The Stress of Helping Others Heal
Healthcare professionals and addiction is a current issue in the current COVID world. Healthcare professionals work in an intense, fast-paced environment, and while their professions are celebrated and championed, the stress of their occupation cannot be understated. Despite the respect garnered from their communities, this pressure can have adverse effects on a healthcare professional’s mental and emotional health, leading to a number of destructive outcomes.
Between compassion fatigue, burnout, and pure exhaustion, healthcare professionals are constantly battling stress and are in need of outlets to process the constant barrage of high-stress scenarios, with substance abuse being a common response to these conditions. Even while helping others heal, substance use disorder and addiction can be prevalent among healthcare professionals, and understanding the trials they face can help destigmatize addiction in this important and strained community.
Understanding the Trials of Healthcare Workers
Healthcare professionals are exposed to traumas on a daily basis. Seeing victims of abuse or trauma victims following car crashes or acts of violence takes an emotional toll, and witnessing the effects of disease can add to these tense feelings. Delivering unfortunate diagnoses and information to patients or families can be difficult, and constant exposure to these events can equally desensitize an individual while still building up the emotional weight in the back of one’s head.
These struggles have only been even further exacerbated by the continued effects of the Covid-19 pandemic, increasing each individual’s workload and greatly extending hours. Nursing and healthcare turnover rates as a result of this stressful environment only continue to compound these effects, increasing the rate of burnout and the need for a break while being tasked with continuing to tackle the pandemic with strained and tired personnel.
Long hours and the inability to take a vacation can make an individual feel extraordinarily limited in their options, and the use of addictive substances can become a common alternative, even if one knows it is a destructive and dangerous practice.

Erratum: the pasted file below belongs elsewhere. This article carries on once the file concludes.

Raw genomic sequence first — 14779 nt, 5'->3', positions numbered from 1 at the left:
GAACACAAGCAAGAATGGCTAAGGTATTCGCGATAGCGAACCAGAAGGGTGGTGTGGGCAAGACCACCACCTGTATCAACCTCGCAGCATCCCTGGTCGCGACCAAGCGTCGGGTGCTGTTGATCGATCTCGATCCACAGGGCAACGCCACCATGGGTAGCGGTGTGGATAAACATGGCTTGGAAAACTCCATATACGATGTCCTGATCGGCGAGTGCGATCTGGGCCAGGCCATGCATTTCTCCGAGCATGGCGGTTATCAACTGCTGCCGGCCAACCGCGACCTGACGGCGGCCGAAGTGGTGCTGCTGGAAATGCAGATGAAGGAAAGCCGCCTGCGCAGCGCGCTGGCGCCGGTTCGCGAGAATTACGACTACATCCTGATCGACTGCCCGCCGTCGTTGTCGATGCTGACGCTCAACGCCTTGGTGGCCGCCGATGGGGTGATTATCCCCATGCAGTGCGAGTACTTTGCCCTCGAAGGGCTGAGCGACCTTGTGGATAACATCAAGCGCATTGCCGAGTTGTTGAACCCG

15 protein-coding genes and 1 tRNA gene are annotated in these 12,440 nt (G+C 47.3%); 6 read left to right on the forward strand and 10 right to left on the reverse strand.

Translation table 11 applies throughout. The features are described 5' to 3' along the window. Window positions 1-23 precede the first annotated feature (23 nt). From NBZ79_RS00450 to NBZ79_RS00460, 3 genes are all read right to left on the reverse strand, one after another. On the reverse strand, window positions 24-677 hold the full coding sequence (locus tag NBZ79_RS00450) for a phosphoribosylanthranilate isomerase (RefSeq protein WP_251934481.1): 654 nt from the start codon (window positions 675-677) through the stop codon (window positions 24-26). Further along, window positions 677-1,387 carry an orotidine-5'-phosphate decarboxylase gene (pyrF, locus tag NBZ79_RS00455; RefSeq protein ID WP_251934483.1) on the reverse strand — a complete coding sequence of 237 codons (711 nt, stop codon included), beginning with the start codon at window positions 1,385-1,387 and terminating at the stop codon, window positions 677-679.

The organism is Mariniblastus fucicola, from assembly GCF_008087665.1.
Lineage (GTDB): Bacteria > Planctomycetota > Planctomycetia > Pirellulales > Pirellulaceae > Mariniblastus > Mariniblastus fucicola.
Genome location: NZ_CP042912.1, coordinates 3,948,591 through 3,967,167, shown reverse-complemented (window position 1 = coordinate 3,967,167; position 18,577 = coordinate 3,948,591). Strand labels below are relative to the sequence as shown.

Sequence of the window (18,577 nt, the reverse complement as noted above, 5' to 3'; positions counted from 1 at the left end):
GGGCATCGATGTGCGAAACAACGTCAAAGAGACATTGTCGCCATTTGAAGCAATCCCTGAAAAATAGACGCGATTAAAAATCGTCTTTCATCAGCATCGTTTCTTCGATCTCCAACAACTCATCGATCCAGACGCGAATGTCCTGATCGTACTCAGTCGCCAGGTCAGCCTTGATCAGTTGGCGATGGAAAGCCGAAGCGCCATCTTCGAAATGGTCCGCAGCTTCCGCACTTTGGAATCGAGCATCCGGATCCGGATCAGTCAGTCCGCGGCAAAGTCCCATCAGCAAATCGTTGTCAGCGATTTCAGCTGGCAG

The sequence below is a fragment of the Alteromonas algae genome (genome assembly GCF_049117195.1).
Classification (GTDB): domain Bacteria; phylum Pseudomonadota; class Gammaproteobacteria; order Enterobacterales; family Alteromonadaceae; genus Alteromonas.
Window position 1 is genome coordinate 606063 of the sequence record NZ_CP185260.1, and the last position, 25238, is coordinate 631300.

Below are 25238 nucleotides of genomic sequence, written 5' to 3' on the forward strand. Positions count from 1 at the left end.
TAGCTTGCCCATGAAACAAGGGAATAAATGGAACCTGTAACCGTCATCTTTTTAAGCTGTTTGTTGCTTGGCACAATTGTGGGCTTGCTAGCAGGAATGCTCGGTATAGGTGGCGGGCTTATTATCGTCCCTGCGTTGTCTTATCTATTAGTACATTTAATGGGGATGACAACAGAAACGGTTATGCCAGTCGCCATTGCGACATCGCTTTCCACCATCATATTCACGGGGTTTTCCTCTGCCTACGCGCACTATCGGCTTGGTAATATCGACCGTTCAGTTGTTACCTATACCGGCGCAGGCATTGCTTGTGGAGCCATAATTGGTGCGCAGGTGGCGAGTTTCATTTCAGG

Access to Substances and Knowledge
Healthcare professionals also work in close proximity to a wide variety of controlled substances and know the effects they have on an individual. This access to prescription drugs and intense substances can make their use seem like a tempting prospect. Coupled with the widespread availability of alcohol across the country, healthcare professionals have unique access to dangerous substances.
Knowing the side effects of various drugs can falsely empower an individual to feel they are in control of their use or can moderate themselves, creating a dangerous precedent in one’s mind that can quickly lead to a substance use disorder or addiction.
Addressing Substance Abuse in Healthcare Professionals
While difficult, it is important to discuss addiction and substance use among healthcare professionals. Substance abuse and addiction can affect anyone, and nobody is immune to addiction regardless of one’s profession or education. One’s work performance, stress and frustration, mood swings, and work attendance can all be affected by one’s substance use to the detriment of one’s own health, professional status, and the wellness of one’s patients.
The topic of substance abuse is a delicate one, but it is essential to create a sense of solidarity and community to face these tumultuous, stressful times and find alternative coping strategies.
For some, this can mean getting together with coworkers and peers to discuss the struggles that these professionals face every day. Others may want to go in the opposite direction and turn off their phones or limit access to information while not on the clock to distance themselves from the stresses of the workplace. Determining the kinds of boundaries that each individual wants to set is the first step towards creating a healthier balance between workplace stresses and one’s home life.
Finding a Community
It can be difficult to articulate how the work environment affects an individual on a personal level. Coupled with the national attention to the coronavirus, as well as the misinformation, doubt, and the birth of new variants therein, the idea that Covid-19 can be overcome can feel like a pipe dream, adding a sense of uncertainty that only increases one’s fatigue. Communities of peers are essential in sharing this unique perspective while developing personalized strategies pertinent to one’s profession.
Acknowledging the trials that healthcare professionals face is essential in deconstructing the stigmas that surround this championed role in a community. Supporting healthcare professionals through this worldwide pandemic means not just understanding that they work long hours and in stressful environments but also allowing healthcare professionals to be people with their own needs outside of the workplace for their own mental, physical, and emotional health.